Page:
Use the optional encrypt keyword to configure BEEP to use transport layer security (TLS) to provide simple security for NETCONF sessions.

Examples

The following example shows how to enable NETCONF over BEEP and to configure a BEEP peer as the BEEP initiator:

netconf beep initiator host1 25 user user1 password password1 encrypt 23 reconnect-time 60

Related Commands

Command
Description

netconf beep listener

Configures BEEP as the transport protocol for NETCONF and configures a peer as the BEEP listener.


netconf beep listener

To configure Blocks Extensible Exchange Protocol (BEEP) as the transport protocol for Network Configuration Protocol (NETCONF), and to configure a peer as the BEEP listener, use the netconf beep listener command in global configuration mode. To disable the BEEP listener, use the no form of this command.

netconf beep listener [port-number] [acl access-list-number] [sasl sasl-profile] [encrypt trustpoint]

no netconf beep listener

Syntax Description

port-number

(Optional) Specifies which BEEP port on which to listen.

acl access-list-number

(Optional) Specifies the access-control list to be applied to restrict incoming client connections.

sasl sasl-profile

(Optional) Configures a Simple Authentication and Security Layer (SASL) profile to use during session establishment.

encrypt trustpoint

(Optional) Configures transport layer security (TLS) on a NETCONF session.


Command Default

BEEP is not enabled as the transport protocol for NETCONF sessions.

Command Modes

Global configuration

Command History

Release
Modification

12.4(9)T

This command was introduced.


Usage Guidelines

Use the netconf beep listener command to specify BEEP as the transport protocol for NETCONF sessions and to specify a peer as the BEEP listener.

BEEP is a peer-to-peer client-server protocol. Each peer is labeled in the context of the role it plays at a given time. When a BEEP session is established, the peer that awaits new connections is the BEEP listener. The other peer, which establishes a connection to the listener, is the BEEP initiator. The BEEP peer that starts an exchange is the client; similarly, the other BEEP peer is the server. Typically, a BEEP peer that acts in the server role also performs in the listening role. However, because BEEP is a peer-to-peer protocol, the BEEP peer that acts in the server role is not required to also perform in the listening role.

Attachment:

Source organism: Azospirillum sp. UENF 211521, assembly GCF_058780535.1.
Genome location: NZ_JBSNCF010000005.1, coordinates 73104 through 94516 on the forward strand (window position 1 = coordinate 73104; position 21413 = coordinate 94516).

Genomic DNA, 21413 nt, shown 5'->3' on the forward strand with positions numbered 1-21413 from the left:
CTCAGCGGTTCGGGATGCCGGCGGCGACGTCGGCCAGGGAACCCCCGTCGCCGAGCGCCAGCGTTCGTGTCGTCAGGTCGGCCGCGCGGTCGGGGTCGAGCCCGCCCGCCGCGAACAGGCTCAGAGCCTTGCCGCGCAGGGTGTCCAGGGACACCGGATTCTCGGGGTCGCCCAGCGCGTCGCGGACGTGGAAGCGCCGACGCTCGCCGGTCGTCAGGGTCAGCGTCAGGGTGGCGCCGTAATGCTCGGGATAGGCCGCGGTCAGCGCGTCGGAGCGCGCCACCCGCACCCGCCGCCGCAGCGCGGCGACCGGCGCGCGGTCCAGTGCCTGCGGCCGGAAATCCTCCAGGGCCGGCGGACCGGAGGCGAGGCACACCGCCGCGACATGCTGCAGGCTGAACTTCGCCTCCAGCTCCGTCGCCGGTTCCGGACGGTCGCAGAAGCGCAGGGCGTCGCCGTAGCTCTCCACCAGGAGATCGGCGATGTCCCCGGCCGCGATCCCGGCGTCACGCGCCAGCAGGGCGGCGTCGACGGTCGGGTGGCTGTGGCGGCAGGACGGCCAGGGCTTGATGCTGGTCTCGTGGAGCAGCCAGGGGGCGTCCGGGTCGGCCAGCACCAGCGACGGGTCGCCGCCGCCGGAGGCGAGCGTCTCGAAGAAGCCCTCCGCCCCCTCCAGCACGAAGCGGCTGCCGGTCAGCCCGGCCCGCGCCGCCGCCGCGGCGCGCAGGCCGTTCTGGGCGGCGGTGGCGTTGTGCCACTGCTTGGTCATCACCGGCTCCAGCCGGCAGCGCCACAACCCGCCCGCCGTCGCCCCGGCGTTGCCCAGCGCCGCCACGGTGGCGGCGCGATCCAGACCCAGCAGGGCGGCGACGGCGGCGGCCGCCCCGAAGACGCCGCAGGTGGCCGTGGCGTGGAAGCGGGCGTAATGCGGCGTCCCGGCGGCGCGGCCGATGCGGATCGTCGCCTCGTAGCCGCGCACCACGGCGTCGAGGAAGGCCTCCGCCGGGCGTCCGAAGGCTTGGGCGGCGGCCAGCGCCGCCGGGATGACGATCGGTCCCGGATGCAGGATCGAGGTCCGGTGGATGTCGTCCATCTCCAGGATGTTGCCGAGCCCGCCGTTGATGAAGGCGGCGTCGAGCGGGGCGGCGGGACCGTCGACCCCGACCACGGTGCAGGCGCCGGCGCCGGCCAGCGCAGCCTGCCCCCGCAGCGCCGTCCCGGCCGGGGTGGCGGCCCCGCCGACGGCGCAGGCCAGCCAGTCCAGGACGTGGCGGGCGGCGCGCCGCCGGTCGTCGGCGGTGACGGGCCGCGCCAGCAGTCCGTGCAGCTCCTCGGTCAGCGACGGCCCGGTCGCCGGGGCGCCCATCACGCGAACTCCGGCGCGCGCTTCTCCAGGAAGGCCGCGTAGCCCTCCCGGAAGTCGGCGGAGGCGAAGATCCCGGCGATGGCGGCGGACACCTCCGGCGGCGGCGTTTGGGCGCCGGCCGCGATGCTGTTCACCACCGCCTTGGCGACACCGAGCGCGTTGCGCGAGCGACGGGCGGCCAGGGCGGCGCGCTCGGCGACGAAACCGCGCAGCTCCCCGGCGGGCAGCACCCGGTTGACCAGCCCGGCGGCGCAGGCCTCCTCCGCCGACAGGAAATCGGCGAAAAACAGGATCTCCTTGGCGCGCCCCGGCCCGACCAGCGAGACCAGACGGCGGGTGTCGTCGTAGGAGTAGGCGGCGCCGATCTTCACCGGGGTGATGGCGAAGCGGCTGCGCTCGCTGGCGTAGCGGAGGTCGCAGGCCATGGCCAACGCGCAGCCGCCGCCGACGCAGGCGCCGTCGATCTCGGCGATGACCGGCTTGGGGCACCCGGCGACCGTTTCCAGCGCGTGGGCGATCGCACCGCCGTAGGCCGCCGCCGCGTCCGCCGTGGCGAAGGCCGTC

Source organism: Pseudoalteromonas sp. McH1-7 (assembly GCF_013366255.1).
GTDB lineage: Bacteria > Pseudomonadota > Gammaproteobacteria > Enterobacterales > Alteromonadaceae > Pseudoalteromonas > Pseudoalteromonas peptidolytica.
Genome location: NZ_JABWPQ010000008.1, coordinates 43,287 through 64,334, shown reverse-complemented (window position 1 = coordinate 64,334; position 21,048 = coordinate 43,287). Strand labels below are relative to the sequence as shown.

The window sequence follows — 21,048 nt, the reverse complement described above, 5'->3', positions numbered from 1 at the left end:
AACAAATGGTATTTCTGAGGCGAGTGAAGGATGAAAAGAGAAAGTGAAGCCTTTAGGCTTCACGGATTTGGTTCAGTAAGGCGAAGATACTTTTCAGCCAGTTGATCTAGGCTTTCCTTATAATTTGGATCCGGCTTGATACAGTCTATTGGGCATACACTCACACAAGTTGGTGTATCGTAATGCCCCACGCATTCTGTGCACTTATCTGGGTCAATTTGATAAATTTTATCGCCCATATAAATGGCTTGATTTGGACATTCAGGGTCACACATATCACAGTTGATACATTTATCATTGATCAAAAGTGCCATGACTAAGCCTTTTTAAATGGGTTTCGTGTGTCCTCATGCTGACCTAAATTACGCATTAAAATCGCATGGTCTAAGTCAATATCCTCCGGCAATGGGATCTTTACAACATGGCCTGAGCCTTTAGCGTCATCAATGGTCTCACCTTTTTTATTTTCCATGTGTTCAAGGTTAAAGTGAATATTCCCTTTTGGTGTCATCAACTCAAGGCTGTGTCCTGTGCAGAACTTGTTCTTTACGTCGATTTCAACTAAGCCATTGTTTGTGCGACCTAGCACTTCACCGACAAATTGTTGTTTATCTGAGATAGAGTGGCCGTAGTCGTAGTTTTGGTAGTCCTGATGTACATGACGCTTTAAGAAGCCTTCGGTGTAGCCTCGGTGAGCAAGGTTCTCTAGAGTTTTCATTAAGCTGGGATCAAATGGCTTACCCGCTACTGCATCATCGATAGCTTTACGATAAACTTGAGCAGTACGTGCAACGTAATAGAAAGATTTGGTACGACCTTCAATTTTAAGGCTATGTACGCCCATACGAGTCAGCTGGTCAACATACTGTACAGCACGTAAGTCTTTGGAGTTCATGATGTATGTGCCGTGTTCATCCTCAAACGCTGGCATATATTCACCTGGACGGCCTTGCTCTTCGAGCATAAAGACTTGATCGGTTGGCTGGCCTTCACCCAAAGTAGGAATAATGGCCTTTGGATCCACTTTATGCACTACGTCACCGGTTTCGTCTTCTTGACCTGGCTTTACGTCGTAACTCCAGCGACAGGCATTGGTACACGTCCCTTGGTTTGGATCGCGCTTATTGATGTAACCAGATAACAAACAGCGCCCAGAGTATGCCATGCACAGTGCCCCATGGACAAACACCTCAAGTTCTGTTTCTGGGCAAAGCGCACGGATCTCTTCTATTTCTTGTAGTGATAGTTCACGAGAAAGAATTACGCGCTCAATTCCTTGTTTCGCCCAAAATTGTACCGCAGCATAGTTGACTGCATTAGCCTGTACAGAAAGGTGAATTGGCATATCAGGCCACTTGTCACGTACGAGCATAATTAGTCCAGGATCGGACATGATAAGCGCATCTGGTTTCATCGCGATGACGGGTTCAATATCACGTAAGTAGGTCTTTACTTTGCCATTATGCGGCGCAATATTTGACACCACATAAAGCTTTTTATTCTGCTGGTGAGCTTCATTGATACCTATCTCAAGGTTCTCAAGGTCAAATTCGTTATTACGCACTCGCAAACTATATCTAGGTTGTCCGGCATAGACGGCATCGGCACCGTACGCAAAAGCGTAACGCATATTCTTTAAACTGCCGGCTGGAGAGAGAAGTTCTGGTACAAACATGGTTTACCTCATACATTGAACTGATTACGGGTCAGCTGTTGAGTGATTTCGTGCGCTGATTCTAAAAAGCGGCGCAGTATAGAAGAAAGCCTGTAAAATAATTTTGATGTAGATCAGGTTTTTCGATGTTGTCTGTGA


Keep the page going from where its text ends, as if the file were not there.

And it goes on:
You must configure a SASL profile before you can configure NETCONF over BEEP to use SASL during session establishment.

Examples

The following example shows how to configure NETCONF over BEEP and to specify a peer as the BEEP listener:

sasl profile beep
 mechanism digest-md5
 server user user1 password password1
 exit
netconf beep listener 23 acl 1 sasl beep encrypt 25

Related Commands

Command
Description

netconf beep initiator

Configures BEEP as the transport protocol for NETCONF and configures a peer as the BEEP initiator.


Feature Information for NETCONF over BEEP

Table 1 lists the release history for this feature.

Not all commands may be available in your Cisco IOS software release. For release information about a specific command, see the command reference documentation.

Use Cisco Feature Navigator to find information about platform support and software image support. Cisco Feature Navigator enables you to determine which Cisco IOS and Catalyst OS software images support a specific software release, feature set, or platform. To access Cisco Feature Navigator, go to http://www.cisco.com/go/cfn. An account on Cisco.com is not required.


Note Table 1 lists only the Cisco IOS software release that introduced support for a given feature in a given Cisco IOS software release train. Unless noted otherwise, subsequent releases of that Cisco IOS software release train also support that feature.


Table 1 Feature Information for NETCONF over SSHv2 

Feature Name
Releases
Feature Information

NETCONF over BEEP

12.4(9)T

The NETCONF over BEEP feature allows you to enable either the NETCONF server or the NETCONF client to initiate a connection, thus supporting large networks of intermittently connected devices and those devices that must reverse the management connection where there are firewalls and network address translators (NATs).

The Network Configuration Protocol (NETCONF) defines a simple mechanism through which a network device can be managed, configuration data information can be retrieved, and new configuration data can be uploaded and manipulated. NETCONF uses Extensible Markup Language (XML)-based data encoding for the configuration data and protocol messages.

In 12.4(9)T, this feature was introduced.